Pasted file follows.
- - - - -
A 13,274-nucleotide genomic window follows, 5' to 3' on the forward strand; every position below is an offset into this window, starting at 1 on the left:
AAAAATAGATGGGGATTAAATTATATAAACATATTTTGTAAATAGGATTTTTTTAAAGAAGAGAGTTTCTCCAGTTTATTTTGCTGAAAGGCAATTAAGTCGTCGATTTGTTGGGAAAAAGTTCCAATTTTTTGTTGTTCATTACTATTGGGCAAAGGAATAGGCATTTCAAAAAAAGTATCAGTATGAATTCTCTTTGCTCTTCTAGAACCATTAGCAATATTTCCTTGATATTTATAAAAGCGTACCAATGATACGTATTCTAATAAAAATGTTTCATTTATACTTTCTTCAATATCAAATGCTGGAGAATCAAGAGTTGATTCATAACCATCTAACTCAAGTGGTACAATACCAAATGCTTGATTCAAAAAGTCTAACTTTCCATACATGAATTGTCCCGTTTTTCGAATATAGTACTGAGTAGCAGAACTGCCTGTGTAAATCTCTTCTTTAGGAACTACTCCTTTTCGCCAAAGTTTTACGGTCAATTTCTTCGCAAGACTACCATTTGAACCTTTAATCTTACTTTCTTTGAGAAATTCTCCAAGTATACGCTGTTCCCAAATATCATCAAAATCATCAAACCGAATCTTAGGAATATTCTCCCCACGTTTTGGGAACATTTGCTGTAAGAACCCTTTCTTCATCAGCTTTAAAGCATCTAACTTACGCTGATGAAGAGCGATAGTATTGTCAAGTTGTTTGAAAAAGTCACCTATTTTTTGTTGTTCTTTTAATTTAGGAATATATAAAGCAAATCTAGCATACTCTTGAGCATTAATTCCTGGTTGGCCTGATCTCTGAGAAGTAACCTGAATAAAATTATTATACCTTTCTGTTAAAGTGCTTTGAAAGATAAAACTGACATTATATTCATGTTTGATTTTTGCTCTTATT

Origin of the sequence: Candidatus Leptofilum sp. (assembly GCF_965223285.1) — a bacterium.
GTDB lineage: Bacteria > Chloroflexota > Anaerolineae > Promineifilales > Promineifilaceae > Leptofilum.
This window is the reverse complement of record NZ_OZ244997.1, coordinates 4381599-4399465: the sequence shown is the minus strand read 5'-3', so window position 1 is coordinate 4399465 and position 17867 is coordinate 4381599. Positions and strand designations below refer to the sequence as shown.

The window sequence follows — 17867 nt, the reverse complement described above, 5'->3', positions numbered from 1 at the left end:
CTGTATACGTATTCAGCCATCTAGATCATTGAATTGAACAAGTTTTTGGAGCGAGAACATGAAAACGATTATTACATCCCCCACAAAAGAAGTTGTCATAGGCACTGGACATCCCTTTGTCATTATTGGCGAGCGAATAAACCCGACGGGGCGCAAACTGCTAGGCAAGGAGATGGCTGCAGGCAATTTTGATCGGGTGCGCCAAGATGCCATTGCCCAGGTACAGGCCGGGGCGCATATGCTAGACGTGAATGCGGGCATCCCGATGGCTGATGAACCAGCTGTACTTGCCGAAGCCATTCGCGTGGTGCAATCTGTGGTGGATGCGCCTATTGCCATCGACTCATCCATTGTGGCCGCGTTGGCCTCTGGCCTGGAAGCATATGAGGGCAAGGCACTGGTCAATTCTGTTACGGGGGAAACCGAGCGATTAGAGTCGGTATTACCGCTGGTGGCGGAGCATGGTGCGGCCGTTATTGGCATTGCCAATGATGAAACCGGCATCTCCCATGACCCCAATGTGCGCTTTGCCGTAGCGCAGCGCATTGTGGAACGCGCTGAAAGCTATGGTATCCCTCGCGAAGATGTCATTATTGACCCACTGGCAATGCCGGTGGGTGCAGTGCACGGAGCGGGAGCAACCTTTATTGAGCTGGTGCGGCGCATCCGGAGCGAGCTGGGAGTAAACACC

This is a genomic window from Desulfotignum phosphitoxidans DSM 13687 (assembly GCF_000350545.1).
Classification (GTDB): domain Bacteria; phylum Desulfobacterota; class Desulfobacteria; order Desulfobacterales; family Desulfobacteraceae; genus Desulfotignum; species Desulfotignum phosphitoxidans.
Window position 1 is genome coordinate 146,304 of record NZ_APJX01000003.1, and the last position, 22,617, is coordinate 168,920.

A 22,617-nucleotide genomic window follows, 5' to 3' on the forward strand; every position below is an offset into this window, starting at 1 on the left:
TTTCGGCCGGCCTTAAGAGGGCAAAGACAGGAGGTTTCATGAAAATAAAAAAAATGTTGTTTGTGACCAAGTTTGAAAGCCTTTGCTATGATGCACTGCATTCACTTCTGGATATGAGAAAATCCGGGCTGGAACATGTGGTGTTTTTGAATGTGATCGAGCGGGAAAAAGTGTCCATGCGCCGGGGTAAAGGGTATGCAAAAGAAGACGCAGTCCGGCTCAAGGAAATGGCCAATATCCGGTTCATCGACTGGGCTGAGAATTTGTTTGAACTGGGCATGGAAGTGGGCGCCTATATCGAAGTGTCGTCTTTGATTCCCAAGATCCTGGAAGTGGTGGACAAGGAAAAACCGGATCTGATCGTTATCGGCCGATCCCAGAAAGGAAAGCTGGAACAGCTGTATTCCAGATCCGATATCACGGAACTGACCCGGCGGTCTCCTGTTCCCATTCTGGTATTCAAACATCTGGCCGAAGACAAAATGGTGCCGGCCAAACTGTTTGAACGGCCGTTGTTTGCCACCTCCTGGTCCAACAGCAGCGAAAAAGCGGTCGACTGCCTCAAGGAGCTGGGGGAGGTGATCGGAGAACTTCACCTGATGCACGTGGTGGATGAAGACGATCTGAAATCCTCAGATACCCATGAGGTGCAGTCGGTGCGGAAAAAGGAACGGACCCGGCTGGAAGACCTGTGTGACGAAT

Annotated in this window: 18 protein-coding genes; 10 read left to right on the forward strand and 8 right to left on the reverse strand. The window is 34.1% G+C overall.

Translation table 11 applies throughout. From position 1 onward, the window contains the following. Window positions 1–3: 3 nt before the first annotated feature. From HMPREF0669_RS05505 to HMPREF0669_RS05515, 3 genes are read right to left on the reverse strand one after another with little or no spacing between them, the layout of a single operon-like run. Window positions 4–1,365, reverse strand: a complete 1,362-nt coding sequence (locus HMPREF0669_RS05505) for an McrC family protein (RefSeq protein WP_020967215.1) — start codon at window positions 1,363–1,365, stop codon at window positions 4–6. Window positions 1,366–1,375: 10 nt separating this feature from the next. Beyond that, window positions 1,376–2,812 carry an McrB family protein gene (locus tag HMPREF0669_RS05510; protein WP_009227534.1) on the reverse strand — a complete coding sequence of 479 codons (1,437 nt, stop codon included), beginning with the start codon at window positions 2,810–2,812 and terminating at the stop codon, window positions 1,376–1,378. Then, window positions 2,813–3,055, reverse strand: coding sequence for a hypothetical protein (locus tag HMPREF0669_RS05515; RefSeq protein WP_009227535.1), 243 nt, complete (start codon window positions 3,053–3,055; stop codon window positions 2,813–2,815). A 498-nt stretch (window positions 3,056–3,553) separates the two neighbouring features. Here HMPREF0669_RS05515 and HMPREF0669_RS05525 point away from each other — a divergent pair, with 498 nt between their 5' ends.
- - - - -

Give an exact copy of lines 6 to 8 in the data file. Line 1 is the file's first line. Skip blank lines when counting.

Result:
The window sequence follows — 17867 nt, the reverse complement described above, 5'->3', positions numbered from 1 at the left end:
CTGTATACGTATTCAGCCATCTAGATCATTGAATTGAACAAGTTTTTGGAGCGAGAACATGAAAACGATTATTACATCCCCCACAAAAGAAGTTGTCATAGGCACTGGACATCCCTTTGTCATTATTGGCGAGCGAATAAACCCGACGGGGCGCAAACTGCTAGGCAAGGAGATGGCTGCAGGCAATTTTGATCGGGTGCGCCAAGATGCCATTGCCCAGGTACAGGCCGGGGCGCATATGCTAGACGTGAATGCGGGCATCCCGATGGCTGATGAACCAGCTGTACTTGCCGAAGCCATTCGCGTGGTGCAATCTGTGGTGGATGCGCCTATTGCCATCGACTCATCCATTGTGGCCGCGTTGGCCTCTGGCCTGGAAGCATATGAGGGCAAGGCACTGGTCAATTCTGTTACGGGGGAAACCGAGCGATTAGAGTCGGTATTACCGCTGGTGGCGGAGCATGGTGCGGCCGTTATTGGCATTGCCAATGATGAAACCGGCATCTCCCATGACCCCAATGTGCGCTTTGCCGTAGCGCAGCGCATTGTGGAACGCGCTGAAAGCTATGGTATCCCTCGCGAAGATGTCATTATTGACCCACTGGCAATGCCGGTGGGTGCAGTGCACGGAGCGGGAGCAACCTTTATTGAGCTGGTGCGGCGCATCCGGAGCGAGCTGGGAGTAAACACC

This is a genomic window from Desulfotignum phosphitoxidans DSM 13687 (assembly GCF_000350545.1).